For those of you not initiated into the delights of the damson, let me urge you to explore the tart, dense flavour of this fruit. I had never come across damsons until we lived in Cumbria. The Lakes are famous for their damsons. Even in the less sheltered climes of East Cumbria, where we lived, there were damson trees. We were lucky enough to have a tree in our own garden. The first year we were there was a record harvest and I made gallons of damson gin and jars of damson jelly. There’s something so deeply, intensely fruity about the flavour of damsons that is unique. They make ordinary plums seem bland. The rich, purple colour of the cooked fruits just adds to their appeal.
Alas, whatever other delights Edinburgh has to offer, I haven’t seen any damson trees - yet. My damsons were bought from the greengrocer. They ended up in the freezer partly because I’d left them so long in the fridge that I was worried they’d go off, but it’s also a technique for softening the skins so they release their juices into the gin. This is a way of handling sloes for sloe gin, in order to avoid having to prick every single fruit. You’re supposed to pick sloes after the first frost, so the skins have been softened but you can just as easily throw them into the freezer for a while instead.
Somewhere in the move from Cumbria to Edinburgh, I’ve lost my little notebook with records of my various attempts at making fruit liqueurs, preserves or pickles, so unfortunately I don’t have my tried and tested recipe any more. Instead, I’ve used Nigel Slater’s recipe. He’s usually pretty reliable about this kind of thing. He does say you can use damsons or sloes for this recipe. Sloes are so much sourer than damsons, I’d be tempted to put in more sugar but you can always do that later, once you’ve tasted the finished drink.
I got into the habit of leaving the fruit in the gin indefinitely, and just siphoning off the liqueur with a ladle when I wanted it – not the most elegant way of serving an after-dinner drink admittedly. However I read on a website somewhere that after a year, you might spoil the flavour of the liqueur if you leave the fruit in. This still means that once the damson gin is ready (after 2-3 months) you do have about 10 months to get around to straining and bottling it. Surely that’s time enough… ahem. Once strained, the gin will last indefinitely. Unless you drink it of course.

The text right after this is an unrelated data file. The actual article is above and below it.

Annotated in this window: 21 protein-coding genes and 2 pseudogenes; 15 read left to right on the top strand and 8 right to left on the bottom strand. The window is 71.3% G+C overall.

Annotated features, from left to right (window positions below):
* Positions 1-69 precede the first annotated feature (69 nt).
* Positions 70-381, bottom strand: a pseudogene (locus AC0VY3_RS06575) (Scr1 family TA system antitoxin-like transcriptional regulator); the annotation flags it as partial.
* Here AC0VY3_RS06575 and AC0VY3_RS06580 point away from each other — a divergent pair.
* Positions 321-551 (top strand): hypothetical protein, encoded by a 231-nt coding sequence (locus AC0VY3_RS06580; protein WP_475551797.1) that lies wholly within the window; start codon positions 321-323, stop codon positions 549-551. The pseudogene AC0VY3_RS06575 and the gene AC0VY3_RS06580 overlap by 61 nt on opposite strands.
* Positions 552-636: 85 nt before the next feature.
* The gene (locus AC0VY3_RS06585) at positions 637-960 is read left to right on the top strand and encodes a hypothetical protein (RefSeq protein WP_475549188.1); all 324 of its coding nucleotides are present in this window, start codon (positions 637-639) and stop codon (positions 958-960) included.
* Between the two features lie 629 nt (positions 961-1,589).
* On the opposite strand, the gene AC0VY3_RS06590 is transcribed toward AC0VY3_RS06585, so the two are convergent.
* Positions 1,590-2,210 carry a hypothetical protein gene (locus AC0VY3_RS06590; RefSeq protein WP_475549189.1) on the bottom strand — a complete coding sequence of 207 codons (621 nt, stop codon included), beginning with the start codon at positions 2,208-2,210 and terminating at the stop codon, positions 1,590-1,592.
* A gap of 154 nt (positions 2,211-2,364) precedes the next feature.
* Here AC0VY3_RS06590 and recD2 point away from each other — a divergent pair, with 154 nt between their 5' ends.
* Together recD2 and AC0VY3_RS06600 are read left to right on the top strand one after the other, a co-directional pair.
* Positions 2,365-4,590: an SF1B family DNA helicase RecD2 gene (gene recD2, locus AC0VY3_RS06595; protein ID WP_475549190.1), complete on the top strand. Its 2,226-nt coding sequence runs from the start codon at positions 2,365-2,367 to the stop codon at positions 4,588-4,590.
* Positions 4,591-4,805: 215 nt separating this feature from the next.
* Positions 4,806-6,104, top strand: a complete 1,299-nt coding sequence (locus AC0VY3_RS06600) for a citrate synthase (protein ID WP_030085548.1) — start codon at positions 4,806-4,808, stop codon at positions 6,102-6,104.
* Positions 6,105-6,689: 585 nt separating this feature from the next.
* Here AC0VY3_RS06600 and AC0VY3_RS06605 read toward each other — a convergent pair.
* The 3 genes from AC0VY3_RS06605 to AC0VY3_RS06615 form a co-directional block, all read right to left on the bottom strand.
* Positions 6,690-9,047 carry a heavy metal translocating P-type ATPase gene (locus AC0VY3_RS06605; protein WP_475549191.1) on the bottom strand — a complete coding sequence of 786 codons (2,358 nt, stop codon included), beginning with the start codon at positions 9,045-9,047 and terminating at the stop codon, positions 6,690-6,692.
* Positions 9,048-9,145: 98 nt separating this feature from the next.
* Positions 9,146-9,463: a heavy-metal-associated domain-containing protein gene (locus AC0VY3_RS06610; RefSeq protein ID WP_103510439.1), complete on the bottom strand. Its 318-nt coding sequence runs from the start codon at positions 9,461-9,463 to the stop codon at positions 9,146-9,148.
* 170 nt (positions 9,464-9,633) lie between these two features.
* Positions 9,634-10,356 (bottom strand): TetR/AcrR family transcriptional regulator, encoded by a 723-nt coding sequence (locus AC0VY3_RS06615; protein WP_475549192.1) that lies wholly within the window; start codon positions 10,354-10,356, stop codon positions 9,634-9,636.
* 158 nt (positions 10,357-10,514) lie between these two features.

The wonderful thing about damson and sloe gin is that it is so incredibly easy to make and yet gives the impression of ‘domestic goddess’-like skills, especially if you bottle it in some quaint, decorative glass bottles (bought from the not so quaint Ikea!).
By the way, do not ever make champagne cocktails using damson gin, along the lines of a Kir Royale. I have a vague but nonetheless hideously embarrassing memory of trying - and failing miserably - to play the piano for my friends fuelled by damson gin cocktails. Think Les Dawson’s piano playing sketch. Please note, this is not something I would ever try and do sober. At least I didn’t try and sing as well. Or did I…..?
As a bonus, here’s a damson inspired recipe I cobbled together from various ice-cream recipes. I made it once, ages ago and it was delicious. I made it a couple of weeks ago, and it wasn’t quite as good. This was partly because I couldn’t get the ice-cream to set – so it ended up as a sort of very cold damson ripple custard (sorry dinner guests!). I also had extra damson puree which I chucked in and the damson flavour was too dominating. But if, unlike me, you follow the damn recipe, you should be fine.
Damson Gin and White Chocolate Ice Cream
150ml double cream
4 egg yolks
50g caster sugar
200g white chocolate
2-3 tbsp caster sugar
2 tbsp gin
Put the damsons in a heavy bottomed pan, with a tablespoon of water. On a very low heat, simmer them gently until the skins begin to break and the fruits soften. Leave to cool slightly then push the fruit puree through a sieve. Whilst still warm, stir in 2-3 tbsps sugar and the gin. Taste the puree and add more sugar if necessary. You want a tart puree, but not so much that it puckers your mouth!
Warm the milk and cream in a double boiler or in a bowl over a simmering pan of water. In a separate bowl, whisk the egg yolks and sugar together, then pour the warmed milk mixture over it, whilst stirring. Return the egg and milk mixture into the double boiler, and cook gently until the custard thickens. Meanwhile, melt the white chocolate and leave to cool slightly, then stir it into the custard. Leave to cool.
Freeze the ice cream in an ice cream maker. Or, to use the freezer method, remove the freezing mixture every 30-40 mins from the freezer, as it is just beginning to freeze around the edges and stirring to prevent ice crystals forming. When the ice cream is frozen, but still soft, layer it in a suitable Tupperware bowl with the 2 thin layers of damson puree (so you have 3 ice cream layers around 2 fruit puree layers). Then use a skewer to ‘ripple’ the puree through the ice cream. Freeze.